Monday, May 12, 2008

HUMlab Seminar on Thursday: Art History and Computer Art (Live Stream Available)

In HUMlab this week we have a very interesting seminar. It will be streamed live over the net from HERE (channel only open during seminar times) for those who cannot be in HUMlab under the UB at Umeå University. There should also be a live chatroom running during the seminar as well for those who would like to ask questions or communicate with others watching the stream. It will be available from HERE during the seminar times.

May 15 at 10:15 am CET]
Art History and Computer Art: Exploring arts-sciences-technology interrelations through Leonardo
Almila Akdag, University of California at Los Angeles

A kind of abstract from Almila Akdag:

"When I applied for Digital Humanities Fellowship, I had in mind to use citation networks to map out the birth of Visual Cultural Studies. I was especially interested in Visual Culture Studies’ engagement with the “digital”, i.e. digital art. However, to build such a huge citation network out of undigitized/and or poorly digitized data turned out to be a big hassle, and impossible to finish in the time limit of the fellowship period, during which I received technical support. This experience greatly helped me to fine-tune my questions, reduce the amount of data, and focus on a smaller project.

For my dissertation I investigated the relation of Computer Art with the agenda of art history. This is a topic that inevitably touches upon the interaction between Arts and Sciences, and one of my chapters is devoted how this topic is covered in Leonardo, an art journal with the aim of bridging arts, sciences and technology. A close inspection shows that Leonardo emphasized the importance of scientific standards in its way of offering a confluence to these three cultures. Tilting the balance heavily to one cultures has its sacrifices: one clear outcome of this is related to Computer Art, which is heavily criticized on the grounds of lacking critical content. In my study of Leonardo I have delved many papers which define art in a shallow way, disregarding its emotional and conceptual depth, cutting it from its historical, social and cultural roots, erasing its connection to the tradition. All this is done just to strengthen arts parallelism with sciences.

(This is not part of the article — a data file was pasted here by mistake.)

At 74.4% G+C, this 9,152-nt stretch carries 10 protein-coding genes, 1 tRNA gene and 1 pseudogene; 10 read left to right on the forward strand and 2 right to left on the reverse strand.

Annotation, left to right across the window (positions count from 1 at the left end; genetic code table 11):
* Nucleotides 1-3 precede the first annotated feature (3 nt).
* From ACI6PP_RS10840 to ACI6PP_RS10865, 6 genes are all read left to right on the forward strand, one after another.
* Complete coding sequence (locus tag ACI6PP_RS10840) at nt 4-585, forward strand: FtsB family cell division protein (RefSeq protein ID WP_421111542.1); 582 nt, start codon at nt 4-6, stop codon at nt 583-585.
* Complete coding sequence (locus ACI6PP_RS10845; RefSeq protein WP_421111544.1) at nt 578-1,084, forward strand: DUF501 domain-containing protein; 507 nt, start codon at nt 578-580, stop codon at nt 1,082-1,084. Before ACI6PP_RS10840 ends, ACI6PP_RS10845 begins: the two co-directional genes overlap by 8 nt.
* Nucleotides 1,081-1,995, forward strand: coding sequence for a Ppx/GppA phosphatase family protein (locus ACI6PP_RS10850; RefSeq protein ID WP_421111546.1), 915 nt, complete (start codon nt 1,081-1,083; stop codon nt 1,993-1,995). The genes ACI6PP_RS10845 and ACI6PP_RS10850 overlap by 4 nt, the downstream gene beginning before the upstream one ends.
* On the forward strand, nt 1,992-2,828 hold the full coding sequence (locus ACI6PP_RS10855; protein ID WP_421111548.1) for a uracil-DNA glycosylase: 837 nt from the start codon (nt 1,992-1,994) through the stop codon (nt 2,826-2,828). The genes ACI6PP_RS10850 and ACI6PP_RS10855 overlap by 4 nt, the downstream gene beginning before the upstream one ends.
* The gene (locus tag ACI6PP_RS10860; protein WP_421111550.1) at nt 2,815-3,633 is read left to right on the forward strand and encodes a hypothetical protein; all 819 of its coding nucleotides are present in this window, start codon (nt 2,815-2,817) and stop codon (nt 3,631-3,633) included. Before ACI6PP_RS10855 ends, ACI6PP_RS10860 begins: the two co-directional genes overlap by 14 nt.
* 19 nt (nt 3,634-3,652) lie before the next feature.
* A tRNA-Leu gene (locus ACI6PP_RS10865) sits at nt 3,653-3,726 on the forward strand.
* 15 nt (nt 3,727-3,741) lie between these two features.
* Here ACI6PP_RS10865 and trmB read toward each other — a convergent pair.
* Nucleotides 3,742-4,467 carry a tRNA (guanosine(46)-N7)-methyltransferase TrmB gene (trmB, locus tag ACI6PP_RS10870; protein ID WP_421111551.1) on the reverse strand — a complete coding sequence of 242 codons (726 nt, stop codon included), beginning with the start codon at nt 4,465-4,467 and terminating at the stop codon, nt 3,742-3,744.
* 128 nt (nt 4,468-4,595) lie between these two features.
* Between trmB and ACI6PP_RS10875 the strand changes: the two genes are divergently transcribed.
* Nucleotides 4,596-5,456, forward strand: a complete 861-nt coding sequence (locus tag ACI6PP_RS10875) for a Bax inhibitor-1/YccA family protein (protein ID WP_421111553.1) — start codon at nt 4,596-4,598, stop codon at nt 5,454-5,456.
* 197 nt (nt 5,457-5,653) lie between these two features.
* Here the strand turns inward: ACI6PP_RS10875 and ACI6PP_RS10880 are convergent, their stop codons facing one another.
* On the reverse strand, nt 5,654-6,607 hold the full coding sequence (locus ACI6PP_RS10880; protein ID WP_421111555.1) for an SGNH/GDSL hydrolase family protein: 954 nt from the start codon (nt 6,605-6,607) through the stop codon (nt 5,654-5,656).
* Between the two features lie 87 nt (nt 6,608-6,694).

At HumLab, I would also enjoy showing the different digital humanities tools I might/should have been used to enhance my research. I’d also like to talk about my personal experience as a digital humanities fellow, and how I tried to combine my interest and wish in using digital tools with the prevailing methodologies of my own discipline. Digital Humanities as a methodology is not the norm in art history; far from it, it is rather regarded as a scientific approach to art historical problems, and as a potential threat to the theory infused perspective of the discipline. Here I see a parallelism with the intrinsic problems of Computer Art. As a movement, it is associated heavily with sciences, an association that resulted in staying at the peripheries of the art world for almost 40 years. For a traditional humanities scholar, digital humanities presents similar negative associations with sciences. This position poses vital questions about the nature/future of digital humanities: Should digital humanities aim to become a new culture, or just a space for humanities scholars to develop digital tools? Should the existing humanities research methodology updated/enhanced to incorporate digital tools, or should humanities take on a new role in the face of 21st century’s digital world by developing digital methodologies?"

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